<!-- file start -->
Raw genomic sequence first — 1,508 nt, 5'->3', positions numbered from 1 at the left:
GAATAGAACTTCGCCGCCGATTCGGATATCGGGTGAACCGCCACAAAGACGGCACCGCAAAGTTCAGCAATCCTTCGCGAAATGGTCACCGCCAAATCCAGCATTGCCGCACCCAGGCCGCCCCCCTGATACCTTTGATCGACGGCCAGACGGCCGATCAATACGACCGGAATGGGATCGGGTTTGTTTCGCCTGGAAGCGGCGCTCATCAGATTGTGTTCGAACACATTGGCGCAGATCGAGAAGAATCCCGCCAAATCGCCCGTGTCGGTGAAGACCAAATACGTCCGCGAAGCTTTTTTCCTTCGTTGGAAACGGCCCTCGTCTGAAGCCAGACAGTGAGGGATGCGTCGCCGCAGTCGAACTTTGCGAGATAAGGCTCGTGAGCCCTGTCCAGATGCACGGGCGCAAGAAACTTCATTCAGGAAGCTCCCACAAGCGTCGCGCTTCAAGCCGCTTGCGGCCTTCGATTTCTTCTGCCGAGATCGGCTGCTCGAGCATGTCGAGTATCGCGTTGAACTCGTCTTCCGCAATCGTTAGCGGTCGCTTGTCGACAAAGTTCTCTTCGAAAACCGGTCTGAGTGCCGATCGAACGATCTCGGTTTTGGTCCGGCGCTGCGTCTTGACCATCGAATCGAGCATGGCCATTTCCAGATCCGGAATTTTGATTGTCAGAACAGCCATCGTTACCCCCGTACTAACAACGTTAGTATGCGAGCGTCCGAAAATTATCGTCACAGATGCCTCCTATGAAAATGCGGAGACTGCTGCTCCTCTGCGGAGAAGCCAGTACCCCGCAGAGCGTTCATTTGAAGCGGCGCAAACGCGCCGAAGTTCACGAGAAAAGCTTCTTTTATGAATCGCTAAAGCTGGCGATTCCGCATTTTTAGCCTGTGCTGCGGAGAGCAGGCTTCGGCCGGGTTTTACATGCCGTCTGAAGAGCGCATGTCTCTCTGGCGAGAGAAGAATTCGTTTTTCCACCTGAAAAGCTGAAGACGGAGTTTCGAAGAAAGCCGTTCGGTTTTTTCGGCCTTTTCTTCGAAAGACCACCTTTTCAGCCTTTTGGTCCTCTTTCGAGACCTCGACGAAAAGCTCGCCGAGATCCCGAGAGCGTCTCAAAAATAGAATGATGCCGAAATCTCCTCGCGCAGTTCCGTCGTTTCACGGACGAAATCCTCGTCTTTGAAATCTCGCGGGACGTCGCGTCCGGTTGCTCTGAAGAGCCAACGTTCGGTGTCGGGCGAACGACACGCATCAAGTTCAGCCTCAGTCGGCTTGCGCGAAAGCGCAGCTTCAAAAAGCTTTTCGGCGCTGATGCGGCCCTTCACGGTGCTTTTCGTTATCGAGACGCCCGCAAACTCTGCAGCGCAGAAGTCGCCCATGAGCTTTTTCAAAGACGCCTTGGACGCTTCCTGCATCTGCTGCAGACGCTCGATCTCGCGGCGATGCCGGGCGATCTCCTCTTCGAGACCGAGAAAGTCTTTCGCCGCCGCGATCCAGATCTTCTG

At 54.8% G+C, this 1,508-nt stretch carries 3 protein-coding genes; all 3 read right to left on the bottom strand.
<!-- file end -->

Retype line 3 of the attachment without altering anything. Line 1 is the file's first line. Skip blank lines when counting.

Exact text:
At 54.8% G+C, this 1,508-nt stretch carries 3 protein-coding genes; all 3 read right to left on the bottom strand.